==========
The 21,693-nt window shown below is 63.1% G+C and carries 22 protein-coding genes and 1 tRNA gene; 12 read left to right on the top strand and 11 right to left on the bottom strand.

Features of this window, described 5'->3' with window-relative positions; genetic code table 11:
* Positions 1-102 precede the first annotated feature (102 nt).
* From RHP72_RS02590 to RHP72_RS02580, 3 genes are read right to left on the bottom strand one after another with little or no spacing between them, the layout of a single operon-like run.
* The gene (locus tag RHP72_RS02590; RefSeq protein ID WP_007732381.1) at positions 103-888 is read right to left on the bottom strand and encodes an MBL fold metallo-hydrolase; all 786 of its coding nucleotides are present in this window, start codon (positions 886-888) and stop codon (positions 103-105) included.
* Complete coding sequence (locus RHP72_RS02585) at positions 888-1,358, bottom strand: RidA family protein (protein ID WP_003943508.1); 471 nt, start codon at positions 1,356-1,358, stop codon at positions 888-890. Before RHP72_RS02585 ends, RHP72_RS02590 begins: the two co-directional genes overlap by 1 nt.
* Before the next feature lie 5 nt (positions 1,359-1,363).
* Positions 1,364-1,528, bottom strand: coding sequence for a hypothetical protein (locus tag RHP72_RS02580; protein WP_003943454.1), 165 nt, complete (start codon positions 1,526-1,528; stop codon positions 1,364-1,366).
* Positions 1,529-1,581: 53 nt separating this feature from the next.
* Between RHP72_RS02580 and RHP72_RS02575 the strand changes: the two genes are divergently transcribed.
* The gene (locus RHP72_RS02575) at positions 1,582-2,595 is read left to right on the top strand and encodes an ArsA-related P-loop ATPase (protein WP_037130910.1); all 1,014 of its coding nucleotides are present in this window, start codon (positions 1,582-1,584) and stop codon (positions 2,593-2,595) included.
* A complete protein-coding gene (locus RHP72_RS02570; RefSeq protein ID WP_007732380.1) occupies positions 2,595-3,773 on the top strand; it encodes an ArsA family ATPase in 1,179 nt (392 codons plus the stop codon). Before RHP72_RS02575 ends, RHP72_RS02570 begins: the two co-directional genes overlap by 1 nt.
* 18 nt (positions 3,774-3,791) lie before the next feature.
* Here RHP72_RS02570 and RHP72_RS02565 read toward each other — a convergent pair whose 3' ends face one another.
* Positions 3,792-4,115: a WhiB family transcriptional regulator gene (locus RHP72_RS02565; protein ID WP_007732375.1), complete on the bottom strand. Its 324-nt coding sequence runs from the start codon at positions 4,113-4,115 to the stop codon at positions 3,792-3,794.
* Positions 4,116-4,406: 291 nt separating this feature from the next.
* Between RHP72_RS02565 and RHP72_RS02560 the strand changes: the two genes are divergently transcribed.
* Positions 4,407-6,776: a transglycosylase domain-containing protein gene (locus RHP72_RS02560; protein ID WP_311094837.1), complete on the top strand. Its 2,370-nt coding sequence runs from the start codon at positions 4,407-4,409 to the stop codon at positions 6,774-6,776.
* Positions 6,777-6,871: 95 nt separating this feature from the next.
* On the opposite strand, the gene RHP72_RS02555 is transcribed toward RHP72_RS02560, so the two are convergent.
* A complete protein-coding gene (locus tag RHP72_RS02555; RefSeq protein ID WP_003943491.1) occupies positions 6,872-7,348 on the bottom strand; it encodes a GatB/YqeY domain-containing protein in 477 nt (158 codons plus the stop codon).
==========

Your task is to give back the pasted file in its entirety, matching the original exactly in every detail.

The 21,693-nt window shown below is 63.1% G+C and carries 22 protein-coding genes and 1 tRNA gene; 12 read left to right on the top strand and 11 right to left on the bottom strand.

Features of this window, described 5'->3' with window-relative positions; genetic code table 11:
* Positions 1-102 precede the first annotated feature (102 nt).
* From RHP72_RS02590 to RHP72_RS02580, 3 genes are read right to left on the bottom strand one after another with little or no spacing between them, the layout of a single operon-like run.
* The gene (locus tag RHP72_RS02590; RefSeq protein ID WP_007732381.1) at positions 103-888 is read right to left on the bottom strand and encodes an MBL fold metallo-hydrolase; all 786 of its coding nucleotides are present in this window, start codon (positions 886-888) and stop codon (positions 103-105) included.
* Complete coding sequence (locus RHP72_RS02585) at positions 888-1,358, bottom strand: RidA family protein (protein ID WP_003943508.1); 471 nt, start codon at positions 1,356-1,358, stop codon at positions 888-890. Before RHP72_RS02585 ends, RHP72_RS02590 begins: the two co-directional genes overlap by 1 nt.
* Before the next feature lie 5 nt (positions 1,359-1,363).
* Positions 1,364-1,528, bottom strand: coding sequence for a hypothetical protein (locus tag RHP72_RS02580; protein WP_003943454.1), 165 nt, complete (start codon positions 1,526-1,528; stop codon positions 1,364-1,366).
* Positions 1,529-1,581: 53 nt separating this feature from the next.
* Between RHP72_RS02580 and RHP72_RS02575 the strand changes: the two genes are divergently transcribed.
* The gene (locus RHP72_RS02575) at positions 1,582-2,595 is read left to right on the top strand and encodes an ArsA-related P-loop ATPase (protein WP_037130910.1); all 1,014 of its coding nucleotides are present in this window, start codon (positions 1,582-1,584) and stop codon (positions 2,593-2,595) included.
* A complete protein-coding gene (locus RHP72_RS02570; RefSeq protein ID WP_007732380.1) occupies positions 2,595-3,773 on the top strand; it encodes an ArsA family ATPase in 1,179 nt (392 codons plus the stop codon). Before RHP72_RS02575 ends, RHP72_RS02570 begins: the two co-directional genes overlap by 1 nt.
* 18 nt (positions 3,774-3,791) lie before the next feature.
* Here RHP72_RS02570 and RHP72_RS02565 read toward each other — a convergent pair whose 3' ends face one another.
* Positions 3,792-4,115: a WhiB family transcriptional regulator gene (locus RHP72_RS02565; protein ID WP_007732375.1), complete on the bottom strand. Its 324-nt coding sequence runs from the start codon at positions 4,113-4,115 to the stop codon at positions 3,792-3,794.
* Positions 4,116-4,406: 291 nt separating this feature from the next.
* Between RHP72_RS02565 and RHP72_RS02560 the strand changes: the two genes are divergently transcribed.
* Positions 4,407-6,776: a transglycosylase domain-containing protein gene (locus RHP72_RS02560; protein ID WP_311094837.1), complete on the top strand. Its 2,370-nt coding sequence runs from the start codon at positions 4,407-4,409 to the stop codon at positions 6,774-6,776.
* Positions 6,777-6,871: 95 nt separating this feature from the next.
* On the opposite strand, the gene RHP72_RS02555 is transcribed toward RHP72_RS02560, so the two are convergent.
* A complete protein-coding gene (locus tag RHP72_RS02555; RefSeq protein ID WP_003943491.1) occupies positions 6,872-7,348 on the bottom strand; it encodes a GatB/YqeY domain-containing protein in 477 nt (158 codons plus the stop codon).